‘Core Concerns Not Met’: Sitharaman as India Opts out of RCEP
PM Modi stood firm against joining the deal, maintaining that India’s core interests were not addressed.
Prime Minister Narendra Modi said, on Monday, 4 November, that India will not join China-backed mega Regional Comprehensive Economic Partnership (RCEP) deal as negotiations failed to satisfactorily address New Delhi's “outstanding issues and concerns.”
Finance Minister Nirmala Sitharaman on Tuesday, talking to The Indian Express, said that “many of our core concerns were not met… we haven’t got what we wanted.”
PM Modi made the announcement during his speech at the RCEP Summit in Bangkok, which was attended by several world leaders including Chinese leader Li Keqiang.
“The present form of the RCEP Agreement does not fully reflect the basic spirit and the agreed guiding principles of the RCEP. It also does not address satisfactorily India's outstanding issues and concerns. In such a situation, it is not possible for India to join RCEP Agreement,” stated PM Modi.
Why China Was Pushing for the RCEP Deal
Sources said that China was forcefully pushing for the deal to be inked during the RCEP Summit in an attempt to counter-balance the impact of its lingering trade war with the US as well as to project the region's economic might to the West, according to PTI.
The key issues, as reported by ANI, include inadequate protection against import surges from China, insufficient differential with China, possible circumvention of rules of origin, keeping the base year as 2014, and no credible assurances on market access and non-tariff barriers.
India has been raising the issue of market access as well as protected lists of goods forcefully, mainly to shield its domestic market as there have been fears that the country may be flooded with cheap Chinese agricultural and industrial products once it signs the deal.
What PM Modi Said
Prime Minister Narendra Modi, while announcing the decision, emphasised that “India stands for greater regional integration” and that India has been “proactively, constructively and meaningfully engaged in the RCEP negotiations since inception.”
“Today, when we look around, we see that during the seven years of RCEP negotiations, many things, including the global economic and trade scenarios have changed. We cannot overlook these changes,” he added.
He further said, “When I measure the RCEP Agreement with respect to the interests of all Indians, I do not get a positive answer. Therefore, neither the Talisman of Gandhi, nor my own conscience permit me to join RCEP.”
Secretary (East) in the Ministry of External Affairs Vijay Thakur Singh said, “India conveyed its decision at the summit not to join the RCEP Agreement. This reflects both our assessment of the current global situation as well as fairness and balance of the agreement. India had significant issues of core interests that remained unresolved,” reported ANI.
What Is RCEP Trade Bloc About?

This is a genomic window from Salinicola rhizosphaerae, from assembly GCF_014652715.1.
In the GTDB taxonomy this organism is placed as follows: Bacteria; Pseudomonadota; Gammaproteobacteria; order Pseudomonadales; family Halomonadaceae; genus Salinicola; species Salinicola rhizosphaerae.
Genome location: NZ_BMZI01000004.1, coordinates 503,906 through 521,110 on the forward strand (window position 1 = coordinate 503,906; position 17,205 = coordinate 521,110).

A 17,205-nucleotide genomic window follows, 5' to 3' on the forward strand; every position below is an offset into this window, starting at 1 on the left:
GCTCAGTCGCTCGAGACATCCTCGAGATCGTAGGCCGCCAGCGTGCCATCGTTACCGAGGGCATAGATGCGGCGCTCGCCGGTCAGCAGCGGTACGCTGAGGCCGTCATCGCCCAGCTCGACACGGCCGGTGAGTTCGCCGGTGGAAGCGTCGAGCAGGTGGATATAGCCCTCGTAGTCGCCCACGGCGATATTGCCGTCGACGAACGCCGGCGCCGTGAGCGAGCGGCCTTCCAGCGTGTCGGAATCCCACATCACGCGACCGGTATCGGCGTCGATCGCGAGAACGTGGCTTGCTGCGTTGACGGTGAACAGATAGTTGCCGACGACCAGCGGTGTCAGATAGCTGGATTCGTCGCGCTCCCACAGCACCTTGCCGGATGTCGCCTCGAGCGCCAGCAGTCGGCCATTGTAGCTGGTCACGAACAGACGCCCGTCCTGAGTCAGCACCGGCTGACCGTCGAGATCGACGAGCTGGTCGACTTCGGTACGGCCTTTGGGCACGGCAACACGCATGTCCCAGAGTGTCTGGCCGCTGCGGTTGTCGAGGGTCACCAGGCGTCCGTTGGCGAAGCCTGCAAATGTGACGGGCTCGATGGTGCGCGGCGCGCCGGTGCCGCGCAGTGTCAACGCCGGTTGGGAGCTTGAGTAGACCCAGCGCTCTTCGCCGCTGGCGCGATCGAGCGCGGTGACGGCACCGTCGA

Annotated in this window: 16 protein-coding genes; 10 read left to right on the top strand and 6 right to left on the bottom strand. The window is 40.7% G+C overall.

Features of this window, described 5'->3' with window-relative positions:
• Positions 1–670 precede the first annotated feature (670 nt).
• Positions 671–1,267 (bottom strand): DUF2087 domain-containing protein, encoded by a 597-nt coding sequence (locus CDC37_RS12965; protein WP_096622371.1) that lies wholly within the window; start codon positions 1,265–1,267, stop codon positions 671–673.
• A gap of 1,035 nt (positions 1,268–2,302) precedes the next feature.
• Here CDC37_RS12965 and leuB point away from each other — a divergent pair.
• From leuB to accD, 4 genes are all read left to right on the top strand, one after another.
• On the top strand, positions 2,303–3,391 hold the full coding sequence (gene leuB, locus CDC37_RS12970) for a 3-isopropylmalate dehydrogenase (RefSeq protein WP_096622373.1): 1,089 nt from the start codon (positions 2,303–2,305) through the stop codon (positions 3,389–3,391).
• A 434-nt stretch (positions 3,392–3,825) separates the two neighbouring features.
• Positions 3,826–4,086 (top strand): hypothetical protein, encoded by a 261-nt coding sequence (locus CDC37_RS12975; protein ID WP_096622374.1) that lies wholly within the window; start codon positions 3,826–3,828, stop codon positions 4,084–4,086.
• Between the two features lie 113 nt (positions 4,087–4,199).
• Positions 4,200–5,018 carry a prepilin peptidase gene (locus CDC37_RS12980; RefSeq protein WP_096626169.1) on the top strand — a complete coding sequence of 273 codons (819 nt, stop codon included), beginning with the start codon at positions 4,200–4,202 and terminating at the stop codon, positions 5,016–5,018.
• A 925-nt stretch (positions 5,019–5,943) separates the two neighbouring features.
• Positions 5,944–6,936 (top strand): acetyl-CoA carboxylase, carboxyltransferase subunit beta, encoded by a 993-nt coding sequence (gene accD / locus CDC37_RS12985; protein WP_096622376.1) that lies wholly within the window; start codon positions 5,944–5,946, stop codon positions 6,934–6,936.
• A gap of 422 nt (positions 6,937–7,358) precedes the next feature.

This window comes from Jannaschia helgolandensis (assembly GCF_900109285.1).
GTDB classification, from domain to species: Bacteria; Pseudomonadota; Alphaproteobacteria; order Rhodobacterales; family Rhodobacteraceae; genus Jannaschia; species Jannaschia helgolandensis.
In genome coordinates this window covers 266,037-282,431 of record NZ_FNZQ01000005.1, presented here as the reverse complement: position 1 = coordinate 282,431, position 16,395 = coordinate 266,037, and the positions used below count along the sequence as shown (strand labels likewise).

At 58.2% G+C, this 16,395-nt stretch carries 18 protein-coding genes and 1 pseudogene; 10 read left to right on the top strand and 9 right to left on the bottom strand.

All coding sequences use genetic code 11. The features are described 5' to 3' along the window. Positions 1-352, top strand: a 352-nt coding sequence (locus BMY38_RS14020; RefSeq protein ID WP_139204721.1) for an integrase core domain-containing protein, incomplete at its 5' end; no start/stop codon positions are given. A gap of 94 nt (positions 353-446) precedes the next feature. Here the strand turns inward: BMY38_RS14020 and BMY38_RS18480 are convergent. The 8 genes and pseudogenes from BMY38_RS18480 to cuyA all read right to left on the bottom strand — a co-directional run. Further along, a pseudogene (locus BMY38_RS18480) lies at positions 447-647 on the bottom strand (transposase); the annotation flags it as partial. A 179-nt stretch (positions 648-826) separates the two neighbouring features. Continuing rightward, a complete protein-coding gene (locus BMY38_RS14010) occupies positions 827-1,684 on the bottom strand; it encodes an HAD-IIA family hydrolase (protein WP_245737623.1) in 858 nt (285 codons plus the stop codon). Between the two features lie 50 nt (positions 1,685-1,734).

The negotiations for the proposed free-trade RCEP agreement included 10 member countries of the Association of Southeast Asian Nations (ASEAN) and six of the bloc's dialogue partners – China, Japan, South Korea, India, Australia and New Zealand.
Sources said that except India, all 15 RCEP member countries were on board in finalising the deal at Monday’s summit.
The RCEP negotiations were launched by ASEAN leaders and six other countries during the 21st ASEAN Summit in Phnom Penh, Combodia in November 2012.
The objective of launching RCEP negotiations was to achieve a modern, comprehensive, high-quality, and mutually beneficial economic partnership agreement among the ASEAN member states and its FTA partners.
If finalised, the RCEP would have become the world's largest free trade area, comprising half of the world population and accounting for nearly 40 percent of the global commerce and 35 percent of the GDP.
‘RCEP Against India's Economic Interest’
The RCEP agreement was against India's economic interest and national priorities, Commerce and Industry Minister Piyush Goyal said on Monday, 4 November, PTI reported.
He said that India has consistently stood its ground to uphold its demands particularly over the trade deficit, stronger protection against unfair imports and better market opportunities for domestic goods.
Home Minister Amit Shah said India's decision not to sign the RCEP reflects Prime Minister Narendra Modi's strong leadership and unflinching resolve to protect the national interest in all circumstances.
In a series of tweets, Shah said the decision will ensure support to India's farmers, MSME sector, dairy and manufacturing sectors, among others.
Slamming the RCEP, Sonia Gandhi had said on Saturday the agreement would deal a "body blow" to the economy, resulting in "untold hardship" for farmers, shopkeepers and small enterprises.
Talking to The Indian Express Finance Minister Nirmala Sitharaman said on Tuesday, “Many of our core concerns were not met… we haven’t got what we wanted”.
“We’d love to continue and have our concerns addressed. I’m satisfied that partner countries said they’ll address our concerns. We’re not shutting our doors or looking inwards.. we are actively engaging with global trading communities,” she added.
She had earlier said in a tweet that “significant outstanding issues remain unresolved” at the RCEP, calling the decision to opt-out “a clear and decisive call in India’s interest”.
(With inputs from PTI, ANI and The Indian Express)
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